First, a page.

Device Interface File (XIF File)[edit]

It is a file produced by the LonBuilder Developer's Workbench or the NodeBuilder tool which documents a device's external interface (XIF). When the utility converts the text version of the external interface file (having extension XIF) in to binary file (having extension of XFB), the host application imports external interface file definitions into the NSS using a set of services. The XIF file should never be modified manually. It can only be analyzed using an application like Notepad. An XIF file was originally generated from the application and matches the XIF within the device, hence altering the XIF will result in an erratic behavior. An XIF file informs network-management tools how to communicate and recognize a device. It incorporates Program ID, NVs, CPs, functional blocks, etc. XIF files of Version 4 or later contains default configuration properties.

Sources of XIF file[edit]

  • It can be obtained from the device manufacturer’s website,
  • It is included with the shipped product,
  • It can be uploaded from the device (though without all of the file content)
  • It can be obtained from the LonMark site for each certified and published device.


It is a free topology twisted pair LonWorks channel type with a bit rate of 78 kbps.

Neuron Chip[edit]

It is a family of VLSI components which implements the LonTalk protocol. Manufactured by various vendors a neuron chip can handle I/O devices and accomplish user-written application code. Alternatively, it can be used to create a network interface to a host processor. Firmware required to operate a Neuron Chip and implement the LonTalk protocol is known as Neuron chip firmware. This firmware is contained in the VERxxx subdirectories of the LonWorks IMAGES directory (default C:\LONWORKS\IMAGES) in files with the name S*.NX*. A custom system image including the Neuron Chip firmware with extensions for the LTM-10 hardware is included in the LTMSYS.NX file in the VER122 subdirectory of the IMAGES directory. This file does not include the MIP image included in the LTM-10 module.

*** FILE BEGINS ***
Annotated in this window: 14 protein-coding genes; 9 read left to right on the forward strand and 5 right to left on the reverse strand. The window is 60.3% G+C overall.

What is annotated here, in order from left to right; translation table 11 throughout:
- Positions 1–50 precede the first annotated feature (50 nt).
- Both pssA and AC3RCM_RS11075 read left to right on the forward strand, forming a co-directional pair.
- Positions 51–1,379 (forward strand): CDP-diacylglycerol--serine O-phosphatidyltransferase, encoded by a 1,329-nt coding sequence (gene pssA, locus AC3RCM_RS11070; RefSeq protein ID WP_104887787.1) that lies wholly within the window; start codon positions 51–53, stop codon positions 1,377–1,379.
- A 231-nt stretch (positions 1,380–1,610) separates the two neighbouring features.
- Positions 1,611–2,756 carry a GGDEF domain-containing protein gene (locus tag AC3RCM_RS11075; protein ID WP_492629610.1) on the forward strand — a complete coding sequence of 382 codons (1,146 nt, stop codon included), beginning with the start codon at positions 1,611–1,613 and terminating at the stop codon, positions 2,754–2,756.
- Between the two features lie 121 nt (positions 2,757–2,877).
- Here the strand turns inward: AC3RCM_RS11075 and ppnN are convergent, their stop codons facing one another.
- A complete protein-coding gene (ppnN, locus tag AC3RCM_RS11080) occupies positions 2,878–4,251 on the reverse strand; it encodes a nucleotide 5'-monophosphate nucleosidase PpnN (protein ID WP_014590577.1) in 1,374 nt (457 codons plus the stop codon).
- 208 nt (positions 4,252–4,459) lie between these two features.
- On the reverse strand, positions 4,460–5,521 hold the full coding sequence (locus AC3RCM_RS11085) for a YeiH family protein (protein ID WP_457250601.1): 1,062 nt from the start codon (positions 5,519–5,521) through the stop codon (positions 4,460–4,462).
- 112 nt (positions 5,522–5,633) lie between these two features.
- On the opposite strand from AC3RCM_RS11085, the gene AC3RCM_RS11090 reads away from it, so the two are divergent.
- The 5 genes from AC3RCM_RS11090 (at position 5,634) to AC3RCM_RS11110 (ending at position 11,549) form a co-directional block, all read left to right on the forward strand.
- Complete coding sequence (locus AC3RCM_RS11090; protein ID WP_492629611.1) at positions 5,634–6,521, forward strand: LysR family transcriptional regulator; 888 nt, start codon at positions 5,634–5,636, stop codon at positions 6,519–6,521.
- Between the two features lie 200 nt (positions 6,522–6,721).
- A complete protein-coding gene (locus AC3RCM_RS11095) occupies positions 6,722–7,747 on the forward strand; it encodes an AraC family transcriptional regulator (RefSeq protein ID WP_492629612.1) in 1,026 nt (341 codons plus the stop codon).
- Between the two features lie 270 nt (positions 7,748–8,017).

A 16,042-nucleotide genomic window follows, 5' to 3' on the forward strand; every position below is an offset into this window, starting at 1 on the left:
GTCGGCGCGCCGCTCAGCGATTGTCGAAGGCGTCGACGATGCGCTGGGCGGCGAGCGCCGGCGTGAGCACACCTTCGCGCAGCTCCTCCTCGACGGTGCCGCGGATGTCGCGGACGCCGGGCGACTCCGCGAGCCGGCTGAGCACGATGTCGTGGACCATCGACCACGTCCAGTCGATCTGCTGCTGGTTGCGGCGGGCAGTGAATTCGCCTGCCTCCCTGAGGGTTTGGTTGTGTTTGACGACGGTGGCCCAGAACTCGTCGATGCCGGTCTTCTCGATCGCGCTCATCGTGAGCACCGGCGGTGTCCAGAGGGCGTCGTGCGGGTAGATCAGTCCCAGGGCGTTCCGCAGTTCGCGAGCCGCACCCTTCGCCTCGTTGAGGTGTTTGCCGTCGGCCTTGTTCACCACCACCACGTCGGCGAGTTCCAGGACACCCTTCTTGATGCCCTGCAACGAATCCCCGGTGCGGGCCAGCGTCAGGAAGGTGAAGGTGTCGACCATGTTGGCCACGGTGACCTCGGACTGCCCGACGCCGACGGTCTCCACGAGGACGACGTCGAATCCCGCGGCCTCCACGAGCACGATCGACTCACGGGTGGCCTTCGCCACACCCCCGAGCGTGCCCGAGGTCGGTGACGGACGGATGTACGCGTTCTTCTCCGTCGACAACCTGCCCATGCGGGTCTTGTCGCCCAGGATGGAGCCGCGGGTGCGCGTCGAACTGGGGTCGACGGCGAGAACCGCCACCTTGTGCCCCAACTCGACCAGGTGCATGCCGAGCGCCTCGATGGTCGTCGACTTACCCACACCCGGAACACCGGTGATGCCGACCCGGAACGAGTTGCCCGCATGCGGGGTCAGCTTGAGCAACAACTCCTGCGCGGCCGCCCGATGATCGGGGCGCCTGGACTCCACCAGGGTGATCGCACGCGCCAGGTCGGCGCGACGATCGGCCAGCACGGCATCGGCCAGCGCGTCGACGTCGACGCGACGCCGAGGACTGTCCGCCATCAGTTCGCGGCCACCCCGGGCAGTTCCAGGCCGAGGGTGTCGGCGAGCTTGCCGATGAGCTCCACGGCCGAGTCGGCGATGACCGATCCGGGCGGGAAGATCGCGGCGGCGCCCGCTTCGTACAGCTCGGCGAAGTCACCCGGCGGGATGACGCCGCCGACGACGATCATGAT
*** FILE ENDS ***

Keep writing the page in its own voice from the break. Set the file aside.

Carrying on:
It is a technology platform which comprises of the tools, modules, and ICs needed to build and install intelligent devices in control networks. Each LonWorks device incorporates local processing and input/output (I/O) hardware to process input data from sensors, execute a control task, and control actuators. Moreover each device has got the capability to communicate with every other device via the LonTalk protocol in firmware.


It is a software package used for designing, installing, operating, and maintaining multi-vendor, open, interoperable LonWorks networks. This integration tool combines powerful client-server architecture with an easy-to-use Microsoft Visio user interface. It is sophisticated enough to design and commission a distributed control network, yet economical enough to be employed as an operations and maintenance tool. The LonMaker tool provides ample support for LonMark devices, i.e. LON Internet Servers, and other LonWorks devices. Major LonMark features include standard functional profiles, configuration properties, resource files, network variable aliases, dynamic network variables, and changeable types.


It is a LonWorks utility which is used to explore LonWorks networks and devices without needing LonMaker. For maintaining LON modules in LON nets via this small DOS based tool named NodeUtil, we just need a device such as an Echelon U10/U20 USB Network Interface. With the help of NodeUtil we can discover devices and learn about the Domains, SubNets & NodeID’s. It also allows us to upload the XIF file from specific nodes.Also LON adapters like PCLTA or SLTA are needed to use Nodeutil. 


Lonmark International

Chipkin Automation Systems